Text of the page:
Home > Fatalities, International > Canadian Man Killed in Electrical Accident When Boom Contacts Power Line

Canadian Man Killed in Electrical Accident When Boom Contacts Power Line

LYNDHURST, ONTARIO CANADA – An excavating company has been issued a series of orders following a fatal workplace accident in Lyndhurst, Ontario.

On the afternoon of May 18, an employee of Brockville, Ontario-based Ken Miller Excavating was assisting boom trucks that were delivering concrete sections for storm sewers when the accident occurred, says Ministry of Labour (MoL) spokesman Bruce Skeaff. “The boom of one of the trucks came into contact with overhead live wires and this worker was electrocuted,” Skeaff says. “The circumstances of how this transpired, we don’t know, and that’s what we’re investigating.”

The worker, Jamie Lascelle, was taken to Kingston General Hospital, where he was pronounced dead.

Skeaff says that Ken Miller Excavating was issued a series of orders requiring the company to provide documents related to: its health and safety policy and program, procedures specific to work in close proximity to electrical conductors, its emergency plan, safety training of workers and workplace safety procedures. A stop work order was also issued on a piece of equipment, a 10-tonne off-loader, and the machine is to be inspected to determine whether it can handle its rated capacity, Skeaff confirms.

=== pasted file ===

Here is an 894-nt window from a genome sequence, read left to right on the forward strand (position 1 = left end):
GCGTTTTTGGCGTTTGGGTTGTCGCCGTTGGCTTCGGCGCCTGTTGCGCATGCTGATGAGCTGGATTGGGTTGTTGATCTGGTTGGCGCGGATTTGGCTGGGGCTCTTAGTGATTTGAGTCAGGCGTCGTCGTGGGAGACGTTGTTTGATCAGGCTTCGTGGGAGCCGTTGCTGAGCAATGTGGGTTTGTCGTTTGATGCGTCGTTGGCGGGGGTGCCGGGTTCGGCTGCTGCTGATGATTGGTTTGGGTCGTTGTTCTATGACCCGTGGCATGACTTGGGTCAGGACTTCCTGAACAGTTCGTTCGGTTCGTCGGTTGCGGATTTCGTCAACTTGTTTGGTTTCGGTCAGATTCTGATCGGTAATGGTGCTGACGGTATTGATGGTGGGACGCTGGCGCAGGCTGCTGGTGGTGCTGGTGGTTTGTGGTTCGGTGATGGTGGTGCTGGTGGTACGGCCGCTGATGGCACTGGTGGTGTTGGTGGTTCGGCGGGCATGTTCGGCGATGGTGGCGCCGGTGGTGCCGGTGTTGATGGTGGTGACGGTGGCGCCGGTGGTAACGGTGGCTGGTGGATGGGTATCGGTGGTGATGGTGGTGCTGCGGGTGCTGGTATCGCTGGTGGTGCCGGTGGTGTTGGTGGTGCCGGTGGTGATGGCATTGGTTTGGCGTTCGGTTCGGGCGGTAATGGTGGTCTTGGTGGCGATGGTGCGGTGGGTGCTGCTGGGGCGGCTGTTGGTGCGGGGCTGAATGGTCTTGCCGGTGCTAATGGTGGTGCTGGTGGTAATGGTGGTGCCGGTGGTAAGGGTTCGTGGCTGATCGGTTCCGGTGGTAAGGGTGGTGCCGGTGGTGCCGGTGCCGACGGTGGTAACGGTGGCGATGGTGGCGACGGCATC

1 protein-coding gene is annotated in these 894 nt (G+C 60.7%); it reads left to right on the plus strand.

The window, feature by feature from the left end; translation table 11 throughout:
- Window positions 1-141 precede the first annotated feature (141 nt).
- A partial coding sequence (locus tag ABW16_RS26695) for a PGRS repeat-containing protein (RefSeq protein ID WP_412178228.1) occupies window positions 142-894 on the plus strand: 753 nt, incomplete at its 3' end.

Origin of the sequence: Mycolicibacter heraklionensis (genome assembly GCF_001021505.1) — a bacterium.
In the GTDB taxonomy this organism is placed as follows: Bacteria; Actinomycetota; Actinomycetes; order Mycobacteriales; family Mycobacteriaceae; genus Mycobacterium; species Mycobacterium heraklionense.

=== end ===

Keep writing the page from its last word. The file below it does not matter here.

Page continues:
The MoL also issued three orders to another company, Kingston-based Anchor Concrete Products Ltd, requiring documents related to training and its health and safety policy and program. Furthermore, both Ken Miller Excavating and Anchor Concrete Products were ordered to provide a written report of the circumstances of the occurrence to the ministry and any applicable union by May 20.

Neither company could be reached for comment by press time.

The Electrical Safety Authority (ESA) in Mississauga, Ontario says that fatal accidents involving equipment contacting overhead power lines is not uncommon in the province. “Fatalities involving power lines account for 50 per cent of all electrocutions in Ontario in the past eight years,” the safety authority says in safety alert issued last May.

Story Via OHS Canada

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